Winter in June
It is winter now. Not outside – summer weather is in full swing, and out the back door I can see a burdock plant as tall as I am and a few vibrant orange lilies struggling through the weeds. It's warm, things are growing, things are in motion.
I am not. If I were living my life to the seasons of nature, this is the season when I would be doing physical work. Gardening, foraging, cleaning. Planting stuff in the buckets of dirt on the patio. Scrubbing the grime and neglect from the ktichen. But I am not. I am dragging myself to work each day, sleepy and worn down and feeling like everything is muffled. Brain work feels like thinking through pudding. This is the third night in a row I haven't mustered the energy to make dinner, and all turkey manhattan requires is dumping a bunch of ingredients in a pot and warming it up.
This period of my life feels like winter. I want to withdraw, to curl up, to be warm and comfortable and move as little as possible. I want to withdraw from my work obligations, withdraw from my social obligations, stop doing anything, hibernate.
This winter feels like exhaustion. Not sleeping well, stiff and hurting, moving feels like an overwhelming burden.
This winter feels like lack – lack of hope, lack of purpose, lack of meaning, lack of desire.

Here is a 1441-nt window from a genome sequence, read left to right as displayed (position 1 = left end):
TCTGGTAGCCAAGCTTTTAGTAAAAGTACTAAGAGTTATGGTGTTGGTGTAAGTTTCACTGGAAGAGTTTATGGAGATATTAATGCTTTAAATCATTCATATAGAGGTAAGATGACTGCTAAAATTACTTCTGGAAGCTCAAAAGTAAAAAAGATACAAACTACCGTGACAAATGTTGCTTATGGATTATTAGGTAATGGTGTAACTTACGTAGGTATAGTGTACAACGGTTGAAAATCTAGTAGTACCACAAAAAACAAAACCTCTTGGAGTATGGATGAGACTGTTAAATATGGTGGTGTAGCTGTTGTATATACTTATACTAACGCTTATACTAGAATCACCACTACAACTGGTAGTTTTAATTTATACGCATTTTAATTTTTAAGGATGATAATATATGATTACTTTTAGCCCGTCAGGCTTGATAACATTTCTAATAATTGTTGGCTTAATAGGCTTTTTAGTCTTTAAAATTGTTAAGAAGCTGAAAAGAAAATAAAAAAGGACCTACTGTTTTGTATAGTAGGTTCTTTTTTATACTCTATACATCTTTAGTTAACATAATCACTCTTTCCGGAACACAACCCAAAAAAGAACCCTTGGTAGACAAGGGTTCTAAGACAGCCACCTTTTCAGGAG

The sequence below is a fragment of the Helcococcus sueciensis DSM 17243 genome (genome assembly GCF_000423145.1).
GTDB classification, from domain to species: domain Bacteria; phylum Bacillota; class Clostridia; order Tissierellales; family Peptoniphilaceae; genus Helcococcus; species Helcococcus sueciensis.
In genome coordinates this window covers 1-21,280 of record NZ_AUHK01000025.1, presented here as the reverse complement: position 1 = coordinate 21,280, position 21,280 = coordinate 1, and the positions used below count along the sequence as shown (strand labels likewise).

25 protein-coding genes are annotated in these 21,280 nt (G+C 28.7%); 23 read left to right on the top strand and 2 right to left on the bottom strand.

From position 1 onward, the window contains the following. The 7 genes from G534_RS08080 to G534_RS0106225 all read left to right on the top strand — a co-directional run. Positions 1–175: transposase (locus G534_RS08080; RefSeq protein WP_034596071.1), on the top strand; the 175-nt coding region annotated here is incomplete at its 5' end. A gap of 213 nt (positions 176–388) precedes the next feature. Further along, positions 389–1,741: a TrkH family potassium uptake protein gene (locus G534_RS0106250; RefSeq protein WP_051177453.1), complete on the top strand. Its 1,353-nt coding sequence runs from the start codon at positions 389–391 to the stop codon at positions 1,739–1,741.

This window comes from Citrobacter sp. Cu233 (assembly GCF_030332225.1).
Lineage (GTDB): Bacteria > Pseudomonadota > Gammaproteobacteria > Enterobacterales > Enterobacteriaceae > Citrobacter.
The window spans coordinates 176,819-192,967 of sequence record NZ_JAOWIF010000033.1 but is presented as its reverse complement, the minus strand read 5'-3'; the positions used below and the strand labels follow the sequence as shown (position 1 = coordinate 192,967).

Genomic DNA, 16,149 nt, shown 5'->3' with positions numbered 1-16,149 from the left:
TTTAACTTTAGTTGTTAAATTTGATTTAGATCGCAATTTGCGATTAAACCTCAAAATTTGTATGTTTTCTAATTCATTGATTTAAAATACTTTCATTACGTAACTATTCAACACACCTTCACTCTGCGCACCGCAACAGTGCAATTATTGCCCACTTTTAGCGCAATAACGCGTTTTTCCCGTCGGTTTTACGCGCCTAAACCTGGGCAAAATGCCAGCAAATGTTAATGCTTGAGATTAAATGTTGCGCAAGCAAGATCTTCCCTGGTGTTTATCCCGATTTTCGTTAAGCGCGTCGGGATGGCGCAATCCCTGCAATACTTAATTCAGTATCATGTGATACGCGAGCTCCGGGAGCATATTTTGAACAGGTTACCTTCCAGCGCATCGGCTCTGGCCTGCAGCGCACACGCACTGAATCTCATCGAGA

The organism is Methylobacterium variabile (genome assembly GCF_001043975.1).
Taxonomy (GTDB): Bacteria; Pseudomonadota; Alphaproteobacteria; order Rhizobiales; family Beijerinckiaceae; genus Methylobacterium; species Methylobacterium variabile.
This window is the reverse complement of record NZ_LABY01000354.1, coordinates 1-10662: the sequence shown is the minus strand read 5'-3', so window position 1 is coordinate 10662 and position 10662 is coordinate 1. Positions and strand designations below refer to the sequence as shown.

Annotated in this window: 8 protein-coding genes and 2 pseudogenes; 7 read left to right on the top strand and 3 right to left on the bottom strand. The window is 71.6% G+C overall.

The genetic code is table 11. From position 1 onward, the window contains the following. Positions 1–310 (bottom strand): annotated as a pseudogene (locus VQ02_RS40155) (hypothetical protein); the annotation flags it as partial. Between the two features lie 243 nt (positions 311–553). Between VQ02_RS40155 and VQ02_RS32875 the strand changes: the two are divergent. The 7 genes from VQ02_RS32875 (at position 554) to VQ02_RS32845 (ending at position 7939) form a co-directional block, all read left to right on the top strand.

This winter is made of cold and loneliness and despair.
This is not the first period of winter I encountered. The previous one got labeled “depression” and medicated away. This winter probably meets the clinical criteria for depression too, but I don't want to medicate it away. I will learn what it has to teach me, and I will find the path out of it myself. I can't live like life is an eternal summer, because it isn't. And like all seasons, this winter, eventually, will pass.
I hate how the term “self-care” has been coopted by consumerism to mean buying treats and attempting to purchase pleasure instead of actually taking steps to care for your body, mind, or spirit. I will think of it, instead, as surviving the winter.
Steps for Surviving Winter 1. Reduce outside obligations. Stop doing things. Do things less frequently. 2. Reduce internal obligations. Find the bare minimum, and make that the goal. 3. Let myself do nothing. Sometimes give in to that hibernating instinct. Curl up in a blanket, find a comfy spot, sleep.
Beyond that ... I don't know. Winter can be planned for but it can never be predicted. That is a start. Beyond that, I will have to adapt as the challenges come.